Per Arifin, to achieve a balance between increasing oil and gas production and carbon emission targets, it is necessary to innovate low-emission technologies, for example through the application of CCUS. There are currently 14 CCS/CCUS projects in Indonesia, but all activities are still in the study/preparation stage, however, most of them are slated to be onstream before 2030.

“One of the most promising projects to be implemented in the near future is Tangguh Enhanced Gas Recovery (EGR) and CCUS. This project aims to reduce carbon emissions by around 25 million tons of CO2 by 2035 and increase production to 300 BSCF by 2035. Tangguh EGR/CCUS can be a role model for the future gas development in Indonesia, he said.

Arifin said that currently the Government is drafting a Ministerial Regulation on CCS/CCUS. As the first step, the main focus is to regulate CCS/CCUS for Enhanced Oil Recovery, Enhanced Gas Recovery or Enhanced Coal Bed Methane in oil and gas working areas. "We are still finalizing the draft and this regulation is one of our priorities," he said.

Arifin is optimistic that by means of international cooperation, the oil and gas industry can overcome all challenges by implementing technologies that can help reduce greenhouse gas emissions further towards Net Zero Emissions.

"We invite the contribution of all relevant stakeholders in exploring, producing and developing Indonesia's oil and gas sector, as well as exploring new innovations and rewarding solutions that will bring prosperity to all of us," he said.

The Coordinating Minister for Maritime Affairs and Investment, Luhut Binsar Panjaitan, in his speech delivered via video screening, explained that the oil and gas industry remains strategic for Indonesia's economic development. He elaborated that the role of this industry is even more significant as Indonesia supports the Paris Agreement to achieve net zero emissions by 2050 or earlier by providing much-needed clean energy that helps us transition to more renewable energy in the energy mix.

“This is not an easy task – as we must maintain Indonesia’s economic growth, and at the same time, it will require abundant, affordable, and reliable energy sources,” he said.

Luhut explained that Indonesia is still attractive to investors, considering that Indonesia’s growth for the past three quarters is more than 5% despite the conflict happening in Ukraine, and the world is still recovering from the pandemic. “This is impressive compared to our neighbors and even developed countries. I commend everyone, including the oil and gas industry, for supporting that achievement. One thing for sure is people wants to invest in Indonesia,” he said.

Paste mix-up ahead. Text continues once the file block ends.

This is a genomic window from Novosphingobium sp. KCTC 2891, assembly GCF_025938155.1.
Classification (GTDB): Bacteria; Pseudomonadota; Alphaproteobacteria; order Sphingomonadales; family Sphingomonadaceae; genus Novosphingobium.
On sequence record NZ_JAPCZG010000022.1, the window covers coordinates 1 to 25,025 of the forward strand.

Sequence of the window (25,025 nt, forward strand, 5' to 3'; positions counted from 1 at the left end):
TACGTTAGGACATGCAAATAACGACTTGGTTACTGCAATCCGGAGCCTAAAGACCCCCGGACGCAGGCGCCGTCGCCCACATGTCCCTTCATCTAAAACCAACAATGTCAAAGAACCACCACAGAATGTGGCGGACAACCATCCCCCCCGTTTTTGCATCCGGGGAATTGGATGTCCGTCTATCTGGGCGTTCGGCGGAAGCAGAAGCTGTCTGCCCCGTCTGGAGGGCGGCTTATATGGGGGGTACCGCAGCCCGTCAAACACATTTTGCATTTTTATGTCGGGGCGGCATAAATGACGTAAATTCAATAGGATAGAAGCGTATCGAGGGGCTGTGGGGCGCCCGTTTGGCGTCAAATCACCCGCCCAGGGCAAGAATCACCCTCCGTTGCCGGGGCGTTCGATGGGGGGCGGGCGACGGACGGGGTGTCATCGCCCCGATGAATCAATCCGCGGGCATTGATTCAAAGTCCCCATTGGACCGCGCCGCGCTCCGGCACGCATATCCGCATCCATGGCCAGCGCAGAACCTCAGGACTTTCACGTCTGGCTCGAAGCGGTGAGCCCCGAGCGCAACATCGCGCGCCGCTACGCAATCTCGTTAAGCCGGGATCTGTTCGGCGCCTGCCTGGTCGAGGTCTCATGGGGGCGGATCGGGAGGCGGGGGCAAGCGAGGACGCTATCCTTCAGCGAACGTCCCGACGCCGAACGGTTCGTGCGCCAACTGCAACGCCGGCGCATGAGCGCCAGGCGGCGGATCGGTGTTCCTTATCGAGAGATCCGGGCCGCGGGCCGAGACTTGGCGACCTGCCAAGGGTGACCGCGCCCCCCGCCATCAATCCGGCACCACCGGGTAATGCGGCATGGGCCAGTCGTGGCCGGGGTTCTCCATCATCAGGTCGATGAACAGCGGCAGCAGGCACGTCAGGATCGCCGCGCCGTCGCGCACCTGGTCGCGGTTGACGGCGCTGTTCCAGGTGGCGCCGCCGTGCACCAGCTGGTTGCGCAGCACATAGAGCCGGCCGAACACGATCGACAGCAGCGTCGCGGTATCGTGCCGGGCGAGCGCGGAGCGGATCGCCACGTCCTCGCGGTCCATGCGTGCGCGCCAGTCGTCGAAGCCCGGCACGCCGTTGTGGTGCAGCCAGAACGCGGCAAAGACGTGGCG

He further said that with the ever growing Indonesia economic development, the energy availability and security have become more important than ever to support this growth.

Luhut appreciates the oil and gas industry which has discovered various new oil and gas fields such as Premier Oil that has just discovered a new gas field off the coast of Aceh; Pertamina Hulu Rokan that has completed more than 350 new wells within one year of the acquisition; and ExxonMobil Cepu Block for drilling more clastic and infill wells.

He hopes that these discoveries will attract investors to come and invest in Indonesia. “We want to show the world how attractive making business in Indonesia is. And we want those not only to benefit Indonesians through technology transfers and capacity building but make a good return for the investors,” he said.

IPA Convex 2022, which is held jointly by Dyandra Promosindo as a co-organizer, and supported by the Ministry of Energy and Mineral Resources and SKK Migas, will take place as a hybrid event for three days, 21 to 23 September 2022. The event is supported by a number of sponsors, whether oil and gas companies or other companies from the upstream oil and gas industry in Indonesia. The sponsoring companies include: PT. Pertamina Hulu Energi as Platinum sponsor; BP Berau Limited, PT. Energi Mega Persada Tbk., ExxonMobil Indonesia, PT Medco Energi Internasional Tbk (MedcoEnergi), Mubadala Energy and PETRONAS Indonesia as Gold sponsors; Chevron Indonesia, Sinopec Indonesia, Harbor Energy and Schlumberger as Silver sponsors.